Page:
Thursday, March 26, 2009

Efficient use of strength

I am not against the use of strength, rather I want to explore and develop its efficient use.

When technique is refined and application is sensitive it can be surprising how little force is needed to execute a technique successfully.  Conversely, if you find yourself straining to perform a technique, there is usually a failure of technique or sensitivity that you are trying to compensate for with additional "brute" strength.

Here are some inefficient uses of strength:
  1. Opposing a push with a push (as in an arm-wrestle)
  2. Opposing  a pull with a pull (as in a tug of war)
  3. Tensing up (so that our own muscles fight each other)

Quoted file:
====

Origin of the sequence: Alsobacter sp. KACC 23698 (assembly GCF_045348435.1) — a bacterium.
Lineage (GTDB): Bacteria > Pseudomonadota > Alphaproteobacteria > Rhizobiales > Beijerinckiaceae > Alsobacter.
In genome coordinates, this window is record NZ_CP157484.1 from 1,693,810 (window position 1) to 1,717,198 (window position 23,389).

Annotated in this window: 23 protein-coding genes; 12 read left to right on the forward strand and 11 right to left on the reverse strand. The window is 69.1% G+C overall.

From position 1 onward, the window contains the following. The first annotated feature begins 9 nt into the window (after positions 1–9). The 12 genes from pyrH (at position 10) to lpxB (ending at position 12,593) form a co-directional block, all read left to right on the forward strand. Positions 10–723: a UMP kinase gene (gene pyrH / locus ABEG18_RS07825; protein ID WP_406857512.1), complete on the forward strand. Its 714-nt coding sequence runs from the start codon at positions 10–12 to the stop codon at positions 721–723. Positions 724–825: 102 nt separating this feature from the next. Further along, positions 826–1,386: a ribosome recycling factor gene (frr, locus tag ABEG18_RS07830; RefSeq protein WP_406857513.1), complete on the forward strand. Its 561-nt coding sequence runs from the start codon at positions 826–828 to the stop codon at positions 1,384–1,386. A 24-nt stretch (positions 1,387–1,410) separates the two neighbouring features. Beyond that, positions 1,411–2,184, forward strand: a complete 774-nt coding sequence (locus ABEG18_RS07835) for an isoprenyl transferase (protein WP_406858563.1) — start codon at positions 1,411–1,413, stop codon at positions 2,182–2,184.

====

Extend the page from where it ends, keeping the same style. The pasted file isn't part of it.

4. Relying on isolated muscles groups (local strength)
  5. Mis-using levers (e.g. trying to open a door by pushing/pulling near the hinge)
  6. Unnecessary lifting
Here are some ideas that can help increase efficiency:
  1. Accept a push, and use it to help power a pull or a turn
  2. When pulled, press forward on  a diagonal
  3. Use whole body strength to power movements: The large muscles (legs, buttocks, abdomen) supply most of the power, and the whole body conveys it to the point(s) of application
  4. Push or pull in directions where your opponent can muster the least resistance; e.g. when standing push or pull perpendicular to the line connecting the feet
  5. Get your opponent into a position of serious disadvantage before applying significant force 
  6. Apply a two-way "push-pull" action
  7. Use a weight-drop to add additional power
See whether you can find places where you are using strength inefficiently and see what else you can do instead.  Practice the techniques to increase efficiency individually and in combinations.


Sue C said...

As usual you come up with some good advice and some useful tips...thanks.